I believe that most of us have hit a point in our stay-at-home lifestyles where a key element of our existence is comfort. That might mean adding more pillows to the sofa, eating mac-and-cheese more often than usual, or watching the movies and TV shows that we love the most. These may be programs or films that go back to our happy youth or the first years of our marriage. They may be entertainments that we almost know by heart.
Most of the time, I am content to choose titles from my DVD and Blu-ray collection, stream interesting programs from Amazon Prime or Netflix , or watch the latest TV shows such as World on Fire and season three of Killing Eve. However, when the hour is late and the house is too quiet, I feel the need for comfort entertainment. That’s when I turn to Inspector Morse.
Say what you will about the Brits. They may drive on the wrong side of the road, and they never have produced a hotdog to match our American fare, but they produce incredibly intelligent, compelling detective series. Among my favorites are George Gently, New Tricks, Unforgotten, Vera, Scott & Bailey, Dalziel and Pascoe, and the mini-series River. And so many more…. The main characters are three-dimensional, the police procedurals are believable, and the plots are engrossing.
Among the several dozen well-made series, one is a standout, the greatest of them all. That is Inspector Morse. What makes this series so outstanding? Certainly, a good part of the answer is its lead actor, the incomparable John Thaw. Born in 1942, Thaw was in his mid-teens when a teacher arranged for him to travel from Manchester to audition at RADA, the Royal Academy of Dramatic Arts in London. Despite his extreme youth and unrefined manner, he was accepted.
Thaw only lived to the age of sixty, but he graced the stage in plays by Shakespeare, Chekhov, Shaw, the ancients, Arthur Miller, and David Hare. His big-screen career was occasional, but his work on television helped to define the best of British programming from the mid-1960s till his death in 2002. He lit up the small screens of Britain and later internationally in farcical comedies and gripping dramas. Redcap, The Sweeney, Dinner at the Sporting Club, Goodnight Mister Tom, Home to Roost, Stanley and the Women, A Year in Provence, Kavanaugh QC, and the great series Inspector Morse which lasted from 1987-2000.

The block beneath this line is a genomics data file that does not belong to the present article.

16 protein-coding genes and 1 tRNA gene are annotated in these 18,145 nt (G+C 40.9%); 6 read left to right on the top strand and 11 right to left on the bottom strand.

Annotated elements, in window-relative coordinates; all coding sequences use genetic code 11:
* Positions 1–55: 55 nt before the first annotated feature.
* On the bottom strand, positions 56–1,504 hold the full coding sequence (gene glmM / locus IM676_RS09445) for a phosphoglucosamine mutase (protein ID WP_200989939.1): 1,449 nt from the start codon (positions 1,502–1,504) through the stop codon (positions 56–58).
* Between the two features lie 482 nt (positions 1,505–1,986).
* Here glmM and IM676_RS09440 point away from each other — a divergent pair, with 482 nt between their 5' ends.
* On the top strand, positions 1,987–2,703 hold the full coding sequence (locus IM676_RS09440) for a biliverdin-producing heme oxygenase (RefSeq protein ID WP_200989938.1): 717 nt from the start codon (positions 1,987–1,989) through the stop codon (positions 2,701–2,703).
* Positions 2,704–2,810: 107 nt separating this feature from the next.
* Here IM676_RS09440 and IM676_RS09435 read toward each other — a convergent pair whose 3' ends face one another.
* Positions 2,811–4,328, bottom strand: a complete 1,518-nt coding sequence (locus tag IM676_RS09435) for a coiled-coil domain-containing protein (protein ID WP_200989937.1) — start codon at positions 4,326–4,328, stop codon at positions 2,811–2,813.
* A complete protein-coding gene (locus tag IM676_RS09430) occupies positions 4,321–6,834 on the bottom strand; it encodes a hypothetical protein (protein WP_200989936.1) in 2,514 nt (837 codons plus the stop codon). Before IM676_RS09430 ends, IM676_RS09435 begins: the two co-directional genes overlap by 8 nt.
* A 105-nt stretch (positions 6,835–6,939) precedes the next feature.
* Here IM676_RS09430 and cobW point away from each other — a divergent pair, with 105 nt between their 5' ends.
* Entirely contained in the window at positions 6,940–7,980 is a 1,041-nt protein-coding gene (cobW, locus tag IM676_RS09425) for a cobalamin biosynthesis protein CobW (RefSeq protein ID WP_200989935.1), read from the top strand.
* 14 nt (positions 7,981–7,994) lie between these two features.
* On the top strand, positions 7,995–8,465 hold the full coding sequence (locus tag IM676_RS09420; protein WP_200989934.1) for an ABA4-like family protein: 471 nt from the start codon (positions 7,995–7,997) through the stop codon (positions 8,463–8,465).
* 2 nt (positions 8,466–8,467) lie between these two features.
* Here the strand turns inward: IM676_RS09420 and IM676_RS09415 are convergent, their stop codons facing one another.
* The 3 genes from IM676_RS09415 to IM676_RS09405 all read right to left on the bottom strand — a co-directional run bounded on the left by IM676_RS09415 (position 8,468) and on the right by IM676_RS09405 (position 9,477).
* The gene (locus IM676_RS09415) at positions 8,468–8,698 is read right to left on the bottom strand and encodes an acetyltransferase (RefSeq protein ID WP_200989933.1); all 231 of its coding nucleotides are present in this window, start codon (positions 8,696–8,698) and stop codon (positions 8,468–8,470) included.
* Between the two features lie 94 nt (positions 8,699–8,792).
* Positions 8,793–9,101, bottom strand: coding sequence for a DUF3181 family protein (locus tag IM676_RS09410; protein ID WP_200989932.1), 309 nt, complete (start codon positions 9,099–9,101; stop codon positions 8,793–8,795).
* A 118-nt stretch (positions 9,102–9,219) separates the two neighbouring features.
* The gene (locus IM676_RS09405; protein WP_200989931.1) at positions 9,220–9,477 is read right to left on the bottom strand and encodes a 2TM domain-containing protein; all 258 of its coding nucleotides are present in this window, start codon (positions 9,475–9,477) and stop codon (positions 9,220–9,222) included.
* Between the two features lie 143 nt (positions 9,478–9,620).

Inspector Morse: what a character! A man with a secret first name (until it is revealed along the way). A sad fellow of great intelligence, a bit bristly by nature, but with definite charm. A man with a great passion for art, culture, opera, but a bachelor with a somewhat old-fashioned approach when it came to women. He had once been a very promising Oxford scholar, but a bad experience with a woman had set him back and lost him his place at the university.
Based on the books of Colin Dexter, the adventures of Inspector Morse and his loyal Detective Sergeant Lewis fill my late nights with uninterrupted entertainment. Watching him use his ingenuity to solve crimes is dazzling. Listening to Morse snipping at Lewis about flawed grammar or a desire to go home for the evening also is part of the entertainment. Listening to his superior Chief Superintendent Strange giving Morse a dressing-down for acting outside the politics acceptable to the force is also lots of fun.
I doubt there will ever be another show for me that has the lasting power of Inspector Morse. If I spend my social distancing time eating mac-and-cheese, I’ll just become flabby. If I lay about on too many pillows, my back will begin to ache. But watching all the episodes of Inspector Morse for the nth time can only do me good!
Audrey Kupferberg is a film and video archivist and appraiser. She is lecturer emeritus and the former director of Film Studies at the University at Albany and co-authored several entertainment biographies with her husband and creative partner, Rob Edelman.
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